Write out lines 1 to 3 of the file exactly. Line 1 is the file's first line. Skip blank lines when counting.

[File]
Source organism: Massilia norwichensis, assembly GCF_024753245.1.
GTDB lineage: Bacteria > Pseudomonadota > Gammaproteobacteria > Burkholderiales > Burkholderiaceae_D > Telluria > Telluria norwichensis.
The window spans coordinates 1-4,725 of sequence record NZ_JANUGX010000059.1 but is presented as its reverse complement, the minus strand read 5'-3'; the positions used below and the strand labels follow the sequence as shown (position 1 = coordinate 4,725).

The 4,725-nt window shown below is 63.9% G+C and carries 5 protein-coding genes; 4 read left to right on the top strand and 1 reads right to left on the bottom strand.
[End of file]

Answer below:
Source organism: Massilia norwichensis, assembly GCF_024753245.1.
GTDB lineage: Bacteria > Pseudomonadota > Gammaproteobacteria > Burkholderiales > Burkholderiaceae_D > Telluria > Telluria norwichensis.
The window spans coordinates 1-4,725 of sequence record NZ_JANUGX010000059.1 but is presented as its reverse complement, the minus strand read 5'-3'; the positions used below and the strand labels follow the sequence as shown (position 1 = coordinate 4,725).